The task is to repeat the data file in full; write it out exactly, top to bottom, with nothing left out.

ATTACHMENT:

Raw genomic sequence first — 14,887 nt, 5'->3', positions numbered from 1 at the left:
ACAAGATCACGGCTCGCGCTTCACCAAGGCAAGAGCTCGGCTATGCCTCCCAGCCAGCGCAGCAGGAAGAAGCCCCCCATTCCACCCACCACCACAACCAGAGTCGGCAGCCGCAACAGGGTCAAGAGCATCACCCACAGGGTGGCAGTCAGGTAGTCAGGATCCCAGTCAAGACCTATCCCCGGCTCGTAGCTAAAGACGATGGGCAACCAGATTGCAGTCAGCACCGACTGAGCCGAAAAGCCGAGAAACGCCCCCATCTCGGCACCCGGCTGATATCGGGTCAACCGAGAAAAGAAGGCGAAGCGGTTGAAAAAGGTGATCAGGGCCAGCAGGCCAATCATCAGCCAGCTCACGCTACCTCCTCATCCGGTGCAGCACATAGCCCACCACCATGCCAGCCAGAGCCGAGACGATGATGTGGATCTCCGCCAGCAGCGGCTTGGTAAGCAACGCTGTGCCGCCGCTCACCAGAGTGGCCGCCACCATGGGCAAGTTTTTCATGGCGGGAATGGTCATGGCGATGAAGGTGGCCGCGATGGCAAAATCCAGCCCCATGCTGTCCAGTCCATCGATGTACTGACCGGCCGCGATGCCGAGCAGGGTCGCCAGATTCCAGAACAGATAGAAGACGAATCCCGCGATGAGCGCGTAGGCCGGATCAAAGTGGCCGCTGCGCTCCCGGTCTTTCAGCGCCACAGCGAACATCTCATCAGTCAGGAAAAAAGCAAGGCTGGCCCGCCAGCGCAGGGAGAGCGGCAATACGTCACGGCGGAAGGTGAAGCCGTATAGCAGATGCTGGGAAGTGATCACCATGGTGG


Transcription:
Raw genomic sequence first — 14,887 nt, 5'->3', positions numbered from 1 at the left:
ACAAGATCACGGCTCGCGCTTCACCAAGGCAAGAGCTCGGCTATGCCTCCCAGCCAGCGCAGCAGGAAGAAGCCCCCCATTCCACCCACCACCACAACCAGAGTCGGCAGCCGCAACAGGGTCAAGAGCATCACCCACAGGGTGGCAGTCAGGTAGTCAGGATCCCAGTCAAGACCTATCCCCGGCTCGTAGCTAAAGACGATGGGCAACCAGATTGCAGTCAGCACCGACTGAGCCGAAAAGCCGAGAAACGCCCCCATCTCGGCACCCGGCTGATATCGGGTCAACCGAGAAAAGAAGGCGAAGCGGTTGAAAAAGGTGATCAGGGCCAGCAGGCCAATCATCAGCCAGCTCACGCTACCTCCTCATCCGGTGCAGCACATAGCCCACCACCATGCCAGCCAGAGCCGAGACGATGATGTGGATCTCCGCCAGCAGCGGCTTGGTAAGCAACGCTGTGCCGCCGCTCACCAGAGTGGCCGCCACCATGGGCAAGTTTTTCATGGCGGGAATGGTCATGGCGATGAAGGTGGCCGCGATGGCAAAATCCAGCCCCATGCTGTCCAGTCCATCGATGTACTGACCGGCCGCGATGCCGAGCAGGGTCGCCAGATTCCAGAACAGATAGAAGACGAATCCCGCGATGAGCGCGTAGGCCGGATCAAAGTGGCCGCTGCGCTCCCGGTCTTTCAGCGCCACAGCGAACATCTCATCAGTCAGGAAAAAAGCAAGGCTGGCCCGCCAGCGCAGGGAGAGCGGCAATACGTCACGGCGGAAGGTGAAGCCGTATAGCAGATGCTGGGAAGTGATCACCATGGTGG